Moisturize, Moisturize, Moisturize continued...
For best results, apply your preferred lotion, cream, or ointment two or three minutes after bathing. First pat skin dry with a towel (don't rub), then smooth on your moisturizer.
A word of caution: Moisturizers often contain chemicals meant to help your skin hold water, such as urea, alpha-hydroxy acids, lactic acid, or ammonium lactate, the AAD says. Some of these can cause irritation. Talk to a dermatologist before buying creams with these chemicals if you already have troubled skin.
Get Smart About How You Clean Your Skin
The bad news: Long, hot showers should be a thing of the past if you're eager to discourage dry skin.
The good news: Shorter, warm showers don't strip your skin of its natural oil barrier like piping hot showers do. Your body can retain more of the moisture your skin needs to look smooth and fresh.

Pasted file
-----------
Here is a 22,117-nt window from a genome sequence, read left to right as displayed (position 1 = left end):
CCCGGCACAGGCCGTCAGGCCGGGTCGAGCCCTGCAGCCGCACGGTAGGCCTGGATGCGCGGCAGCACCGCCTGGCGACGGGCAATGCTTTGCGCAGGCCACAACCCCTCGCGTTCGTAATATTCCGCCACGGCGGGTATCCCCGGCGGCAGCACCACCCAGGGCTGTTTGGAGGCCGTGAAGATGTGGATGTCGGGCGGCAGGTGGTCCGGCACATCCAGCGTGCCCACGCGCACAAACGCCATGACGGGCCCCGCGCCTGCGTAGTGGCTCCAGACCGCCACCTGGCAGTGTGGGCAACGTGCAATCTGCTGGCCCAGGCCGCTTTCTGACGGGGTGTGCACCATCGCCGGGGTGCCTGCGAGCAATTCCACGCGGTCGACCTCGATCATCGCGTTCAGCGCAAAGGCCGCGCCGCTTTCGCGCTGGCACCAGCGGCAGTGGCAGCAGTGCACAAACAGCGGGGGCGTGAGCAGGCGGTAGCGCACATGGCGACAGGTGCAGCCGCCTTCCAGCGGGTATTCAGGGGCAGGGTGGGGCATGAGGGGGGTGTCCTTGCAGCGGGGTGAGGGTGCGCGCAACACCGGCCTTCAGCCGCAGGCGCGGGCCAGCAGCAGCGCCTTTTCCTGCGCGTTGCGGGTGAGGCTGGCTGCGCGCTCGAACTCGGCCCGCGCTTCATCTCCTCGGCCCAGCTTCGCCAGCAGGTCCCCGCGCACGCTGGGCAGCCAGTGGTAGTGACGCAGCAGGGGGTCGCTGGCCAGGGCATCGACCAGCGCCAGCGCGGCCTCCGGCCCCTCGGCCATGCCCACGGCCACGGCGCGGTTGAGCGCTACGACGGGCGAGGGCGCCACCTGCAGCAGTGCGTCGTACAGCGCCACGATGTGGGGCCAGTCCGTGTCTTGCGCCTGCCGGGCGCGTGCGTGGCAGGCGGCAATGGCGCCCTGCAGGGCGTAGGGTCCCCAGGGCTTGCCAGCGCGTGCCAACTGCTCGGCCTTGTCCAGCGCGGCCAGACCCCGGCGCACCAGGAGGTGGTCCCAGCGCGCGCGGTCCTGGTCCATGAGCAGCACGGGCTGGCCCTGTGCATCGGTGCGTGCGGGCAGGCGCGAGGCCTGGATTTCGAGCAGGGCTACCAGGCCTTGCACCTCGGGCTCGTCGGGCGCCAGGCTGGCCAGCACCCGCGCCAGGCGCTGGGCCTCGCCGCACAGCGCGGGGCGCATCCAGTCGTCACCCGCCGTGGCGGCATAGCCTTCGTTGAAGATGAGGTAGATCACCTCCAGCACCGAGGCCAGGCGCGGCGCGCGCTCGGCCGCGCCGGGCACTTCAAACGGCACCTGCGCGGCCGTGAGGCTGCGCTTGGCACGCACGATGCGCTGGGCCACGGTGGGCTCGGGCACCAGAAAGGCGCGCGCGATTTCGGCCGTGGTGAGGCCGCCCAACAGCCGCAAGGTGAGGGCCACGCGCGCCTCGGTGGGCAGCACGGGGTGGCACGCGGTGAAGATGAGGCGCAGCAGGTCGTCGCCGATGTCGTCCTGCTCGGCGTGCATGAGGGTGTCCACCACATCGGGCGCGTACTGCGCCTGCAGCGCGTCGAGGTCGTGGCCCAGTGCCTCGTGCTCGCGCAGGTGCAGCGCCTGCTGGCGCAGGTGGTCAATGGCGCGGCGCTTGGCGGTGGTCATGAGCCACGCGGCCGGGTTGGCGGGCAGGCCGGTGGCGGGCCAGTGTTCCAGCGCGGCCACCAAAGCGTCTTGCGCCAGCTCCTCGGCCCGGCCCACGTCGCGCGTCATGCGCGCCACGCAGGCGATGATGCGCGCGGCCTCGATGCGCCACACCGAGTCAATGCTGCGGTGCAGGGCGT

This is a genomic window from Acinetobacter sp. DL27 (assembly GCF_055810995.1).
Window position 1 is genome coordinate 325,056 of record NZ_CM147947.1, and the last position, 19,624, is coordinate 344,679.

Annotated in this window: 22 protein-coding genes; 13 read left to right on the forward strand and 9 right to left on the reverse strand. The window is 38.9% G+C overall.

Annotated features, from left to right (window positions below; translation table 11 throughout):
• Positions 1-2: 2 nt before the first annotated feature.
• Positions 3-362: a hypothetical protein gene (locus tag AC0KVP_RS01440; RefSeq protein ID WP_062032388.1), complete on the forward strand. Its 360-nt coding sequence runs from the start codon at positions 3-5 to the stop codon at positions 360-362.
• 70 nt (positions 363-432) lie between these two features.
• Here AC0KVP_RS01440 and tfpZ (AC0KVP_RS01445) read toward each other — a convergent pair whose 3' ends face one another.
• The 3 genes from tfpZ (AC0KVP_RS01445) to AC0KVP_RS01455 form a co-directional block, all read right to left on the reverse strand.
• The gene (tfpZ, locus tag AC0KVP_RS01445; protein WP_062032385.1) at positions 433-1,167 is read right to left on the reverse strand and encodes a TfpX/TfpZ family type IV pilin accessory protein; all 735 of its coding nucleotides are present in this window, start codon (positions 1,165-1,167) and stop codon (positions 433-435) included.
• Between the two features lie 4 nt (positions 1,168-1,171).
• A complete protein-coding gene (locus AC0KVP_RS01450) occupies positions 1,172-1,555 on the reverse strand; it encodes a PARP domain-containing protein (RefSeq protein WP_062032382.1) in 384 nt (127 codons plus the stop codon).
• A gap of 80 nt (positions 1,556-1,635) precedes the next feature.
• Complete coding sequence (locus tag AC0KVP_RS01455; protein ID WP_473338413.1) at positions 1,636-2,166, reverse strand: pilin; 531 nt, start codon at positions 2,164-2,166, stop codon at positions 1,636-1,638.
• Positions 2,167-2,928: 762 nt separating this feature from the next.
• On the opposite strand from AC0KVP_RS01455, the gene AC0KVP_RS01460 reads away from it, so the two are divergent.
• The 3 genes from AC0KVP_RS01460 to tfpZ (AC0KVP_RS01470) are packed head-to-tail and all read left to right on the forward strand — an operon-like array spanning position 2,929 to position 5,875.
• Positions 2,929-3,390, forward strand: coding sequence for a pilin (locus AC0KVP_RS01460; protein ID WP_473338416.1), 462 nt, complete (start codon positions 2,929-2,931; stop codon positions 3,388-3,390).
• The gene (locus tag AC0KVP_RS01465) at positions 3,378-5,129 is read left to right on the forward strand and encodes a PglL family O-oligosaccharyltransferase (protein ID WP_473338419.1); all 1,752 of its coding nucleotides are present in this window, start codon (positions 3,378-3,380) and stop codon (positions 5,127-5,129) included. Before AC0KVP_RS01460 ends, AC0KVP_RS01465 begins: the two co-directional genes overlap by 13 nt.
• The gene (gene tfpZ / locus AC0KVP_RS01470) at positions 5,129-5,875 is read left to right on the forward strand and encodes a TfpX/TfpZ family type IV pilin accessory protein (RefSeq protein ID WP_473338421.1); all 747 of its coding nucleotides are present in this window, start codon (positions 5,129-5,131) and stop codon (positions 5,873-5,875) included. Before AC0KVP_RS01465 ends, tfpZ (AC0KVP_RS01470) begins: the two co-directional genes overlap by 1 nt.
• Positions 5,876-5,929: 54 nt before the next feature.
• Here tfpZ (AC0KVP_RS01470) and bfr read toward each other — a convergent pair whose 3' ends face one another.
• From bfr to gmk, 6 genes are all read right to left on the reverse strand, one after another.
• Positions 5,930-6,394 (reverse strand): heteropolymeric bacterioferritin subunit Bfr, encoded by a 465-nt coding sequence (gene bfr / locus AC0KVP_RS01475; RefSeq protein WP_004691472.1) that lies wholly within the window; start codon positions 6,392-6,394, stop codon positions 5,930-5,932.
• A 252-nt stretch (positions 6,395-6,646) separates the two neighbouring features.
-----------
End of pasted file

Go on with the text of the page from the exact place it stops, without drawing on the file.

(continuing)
Wash with non-scented, soap-free cleansers to maintain your skin’s vital oil barrier. Lather only the spots that really need cleansing, such as the armpits, groin, face, and back. A simple water-wash is all you usually need for the rest of your body.
Finally, be careful with exfoliants, which can irritate dry skin, Badreshia-Bansal says. Though they can help remove dead skin cells, exfoliants should be used sparingly if your skin is dry and during winter months. Jacob recommends exfoliators with built-in moisturizers.
Whole-Body Benefits of Dry Skin Care
Taking good care of your skin has a great side benefit: It usually means you're taking great care of the rest of your body too.
Wearing sunscreen and eating a balanced diet rich in natural antioxidants and essential fatty acids will help you stay strong, healthy, and looking good.